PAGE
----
The Best Ways to Redeem Miles to Fly on an A380

May 8, 2018

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There are currently 13 airlines operating the Airbus A380, the world’s largest commercial airliner. While the aircraft has not been the commercial success Airbus hoped for, when it comes to #avgeeks, the community could not be more pleased. The massive, two story plane still impresses me every time I see it parked at a gate or taxiing across an airport.

Boasting cabins that include the most luxurious product flying the sky and, in my opinion, the most comfortable economy cabin, a flight on an A380 is an experience you have to try. Let’s take a look at the best ways to book an award ticket to fly on this mammoth aircraft.

Who Flies the A380?

Here are the 13 current operators of the A380 in commercial service:

  • Air France
  • Asiana Airlines
  • British Airways
  • China Southern Airlines
  • Emirates
  • Etihad
  • Korean Air
  • Lufthansa
  • Malaysia Airlines
  • Qantas
  • Qatar Airways
  • Singapore
  • Thai Airways

Japanese airline ANA is scheduled to put its new A380s into service next year on the Tokyo to Honolulu route, making it the 14th airline to operate the plane. With 13 operating airlines representing hundreds of partnerships, there are dozens of ways to book award tickets. To narrow things down a bit, we’ll go through first, business, and economy class separately and show you three of the best ways to book an A380 flight for each class of service.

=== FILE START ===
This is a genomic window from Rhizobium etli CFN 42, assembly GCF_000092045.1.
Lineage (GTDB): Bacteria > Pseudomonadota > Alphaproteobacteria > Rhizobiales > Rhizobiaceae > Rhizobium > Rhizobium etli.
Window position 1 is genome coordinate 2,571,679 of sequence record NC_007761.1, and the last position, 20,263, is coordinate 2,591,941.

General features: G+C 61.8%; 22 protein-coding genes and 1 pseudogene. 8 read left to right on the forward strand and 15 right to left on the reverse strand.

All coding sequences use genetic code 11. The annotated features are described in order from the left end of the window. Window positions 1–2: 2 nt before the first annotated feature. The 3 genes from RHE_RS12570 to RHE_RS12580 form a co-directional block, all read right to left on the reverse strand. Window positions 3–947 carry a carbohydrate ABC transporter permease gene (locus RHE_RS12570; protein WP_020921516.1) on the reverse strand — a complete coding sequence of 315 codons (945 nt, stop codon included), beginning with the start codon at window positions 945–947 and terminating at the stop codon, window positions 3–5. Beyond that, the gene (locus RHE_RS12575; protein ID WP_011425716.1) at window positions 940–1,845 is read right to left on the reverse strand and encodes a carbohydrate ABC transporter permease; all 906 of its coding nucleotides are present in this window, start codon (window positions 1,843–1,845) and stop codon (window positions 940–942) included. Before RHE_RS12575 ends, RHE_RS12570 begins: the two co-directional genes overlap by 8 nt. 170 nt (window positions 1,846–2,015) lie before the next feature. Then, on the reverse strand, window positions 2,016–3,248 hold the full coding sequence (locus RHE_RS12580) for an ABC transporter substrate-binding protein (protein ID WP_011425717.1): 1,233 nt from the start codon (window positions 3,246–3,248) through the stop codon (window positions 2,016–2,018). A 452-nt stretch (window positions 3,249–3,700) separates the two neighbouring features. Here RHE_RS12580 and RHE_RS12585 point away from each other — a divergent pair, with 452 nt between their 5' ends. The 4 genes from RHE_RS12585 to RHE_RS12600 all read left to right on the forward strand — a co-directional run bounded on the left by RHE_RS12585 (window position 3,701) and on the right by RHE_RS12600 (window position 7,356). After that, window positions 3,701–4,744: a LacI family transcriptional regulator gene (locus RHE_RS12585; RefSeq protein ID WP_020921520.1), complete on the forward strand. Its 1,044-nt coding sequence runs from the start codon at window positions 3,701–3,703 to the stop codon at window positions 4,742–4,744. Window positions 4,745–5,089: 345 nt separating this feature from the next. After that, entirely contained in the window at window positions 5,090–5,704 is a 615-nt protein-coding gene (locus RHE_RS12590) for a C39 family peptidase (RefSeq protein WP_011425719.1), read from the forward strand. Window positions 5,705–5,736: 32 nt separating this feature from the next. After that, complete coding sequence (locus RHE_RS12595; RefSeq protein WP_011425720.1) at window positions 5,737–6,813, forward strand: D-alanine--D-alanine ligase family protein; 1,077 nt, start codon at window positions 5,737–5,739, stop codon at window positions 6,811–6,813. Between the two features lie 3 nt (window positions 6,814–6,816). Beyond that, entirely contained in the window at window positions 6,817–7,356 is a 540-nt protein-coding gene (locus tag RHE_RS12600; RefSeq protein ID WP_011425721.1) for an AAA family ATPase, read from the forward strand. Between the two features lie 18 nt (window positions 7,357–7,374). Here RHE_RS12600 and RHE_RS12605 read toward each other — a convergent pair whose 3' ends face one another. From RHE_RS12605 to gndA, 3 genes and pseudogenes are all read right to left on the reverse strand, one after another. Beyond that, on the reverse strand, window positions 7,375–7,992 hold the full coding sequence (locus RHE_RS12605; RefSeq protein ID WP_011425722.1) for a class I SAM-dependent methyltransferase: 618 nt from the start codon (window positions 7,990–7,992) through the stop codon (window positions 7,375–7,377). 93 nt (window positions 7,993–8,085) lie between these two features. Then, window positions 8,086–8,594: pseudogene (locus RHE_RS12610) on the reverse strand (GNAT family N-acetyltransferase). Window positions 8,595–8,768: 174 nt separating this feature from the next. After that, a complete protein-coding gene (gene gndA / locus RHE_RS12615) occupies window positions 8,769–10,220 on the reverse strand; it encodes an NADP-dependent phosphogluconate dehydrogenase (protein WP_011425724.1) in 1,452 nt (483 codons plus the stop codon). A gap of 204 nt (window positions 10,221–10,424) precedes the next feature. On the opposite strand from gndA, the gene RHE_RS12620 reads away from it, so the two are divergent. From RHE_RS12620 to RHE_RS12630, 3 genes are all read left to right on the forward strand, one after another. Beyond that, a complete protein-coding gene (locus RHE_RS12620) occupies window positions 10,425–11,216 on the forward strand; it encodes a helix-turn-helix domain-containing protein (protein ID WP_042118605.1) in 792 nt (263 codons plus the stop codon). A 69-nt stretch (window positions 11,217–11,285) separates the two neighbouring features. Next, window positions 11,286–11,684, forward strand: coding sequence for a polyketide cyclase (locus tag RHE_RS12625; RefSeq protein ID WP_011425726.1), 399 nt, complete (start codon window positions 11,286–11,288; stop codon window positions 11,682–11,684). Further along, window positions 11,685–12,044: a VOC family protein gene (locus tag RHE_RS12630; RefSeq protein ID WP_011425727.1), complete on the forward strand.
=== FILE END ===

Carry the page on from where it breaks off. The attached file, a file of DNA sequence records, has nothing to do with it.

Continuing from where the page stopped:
A word of caution: many of the operating airlines shift the A380’s operating routes and dates on a rather dynamic basis. Make sure you book the correct flight scheduled for the A380, and keep an eye on your flight all the way up to departure.

First Class

New York (JFK) to Seoul (ICN) — Asiana A380
80,000 Asiana Club miles and ~$125

TPG himself just enjoyed the transpacific flight on the Asiana A380. You can book the long haul for just 80,000 of Asiana’s own miles, and the airline is an SPG transfer partner. When you include the SPG transfer bonus, the flight will set you back just 65,000 SPG Starpoints. Alternatively, you can book the flight like TPG did for 90,000 Avianca Lifemiles, which is a Citi ThankYou Rewards transfer partner.

There are gigantic seats in first class on Asiana’s A380.

Dallas (DFW) to Sydney (SYD) — Qantas A380
70,000 Alaska Mileage Plan miles and $42

Enjoy the A380 to the extreme when you fly 16 hours in first class from Dallas nonstop to Australia for the incredible price of only 70,000 miles and no fuel surcharges (though be forewarned that award space can be very difficult to come by).

If you can find award space, this is without a doubt the best value and the best way to enjoy the A380.

Qantas First Class Seat
Qantas’ first class seat on its A380.